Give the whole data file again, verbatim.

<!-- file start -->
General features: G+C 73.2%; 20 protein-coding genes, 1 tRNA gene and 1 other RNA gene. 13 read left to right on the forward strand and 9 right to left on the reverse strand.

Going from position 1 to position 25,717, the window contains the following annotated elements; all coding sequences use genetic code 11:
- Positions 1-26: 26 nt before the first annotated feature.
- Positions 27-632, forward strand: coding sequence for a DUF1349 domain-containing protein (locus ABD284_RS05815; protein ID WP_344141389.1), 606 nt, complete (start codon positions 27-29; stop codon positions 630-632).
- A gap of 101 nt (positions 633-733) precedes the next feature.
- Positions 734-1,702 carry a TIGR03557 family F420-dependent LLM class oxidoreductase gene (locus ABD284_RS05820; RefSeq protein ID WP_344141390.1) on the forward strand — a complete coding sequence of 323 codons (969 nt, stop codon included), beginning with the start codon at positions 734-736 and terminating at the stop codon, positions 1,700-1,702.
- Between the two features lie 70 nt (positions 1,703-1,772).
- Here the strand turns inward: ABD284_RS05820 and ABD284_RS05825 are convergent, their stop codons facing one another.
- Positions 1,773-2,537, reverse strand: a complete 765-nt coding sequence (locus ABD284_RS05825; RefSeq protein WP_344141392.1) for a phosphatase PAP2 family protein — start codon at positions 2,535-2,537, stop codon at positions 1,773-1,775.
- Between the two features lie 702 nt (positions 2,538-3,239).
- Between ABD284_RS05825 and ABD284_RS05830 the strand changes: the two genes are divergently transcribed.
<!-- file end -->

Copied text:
General features: G+C 73.2%; 20 protein-coding genes, 1 tRNA gene and 1 other RNA gene. 13 read left to right on the forward strand and 9 right to left on the reverse strand.

Going from position 1 to position 25,717, the window contains the following annotated elements; all coding sequences use genetic code 11:
- Positions 1-26: 26 nt before the first annotated feature.
- Positions 27-632, forward strand: coding sequence for a DUF1349 domain-containing protein (locus ABD284_RS05815; protein ID WP_344141389.1), 606 nt, complete (start codon positions 27-29; stop codon positions 630-632).
- A gap of 101 nt (positions 633-733) precedes the next feature.
- Positions 734-1,702 carry a TIGR03557 family F420-dependent LLM class oxidoreductase gene (locus ABD284_RS05820; RefSeq protein ID WP_344141390.1) on the forward strand — a complete coding sequence of 323 codons (969 nt, stop codon included), beginning with the start codon at positions 734-736 and terminating at the stop codon, positions 1,700-1,702.
- Between the two features lie 70 nt (positions 1,703-1,772).
- Here the strand turns inward: ABD284_RS05820 and ABD284_RS05825 are convergent, their stop codons facing one another.
- Positions 1,773-2,537, reverse strand: a complete 765-nt coding sequence (locus ABD284_RS05825; RefSeq protein WP_344141392.1) for a phosphatase PAP2 family protein — start codon at positions 2,535-2,537, stop codon at positions 1,773-1,775.
- Between the two features lie 702 nt (positions 2,538-3,239).
- Between ABD284_RS05825 and ABD284_RS05830 the strand changes: the two genes are divergently transcribed.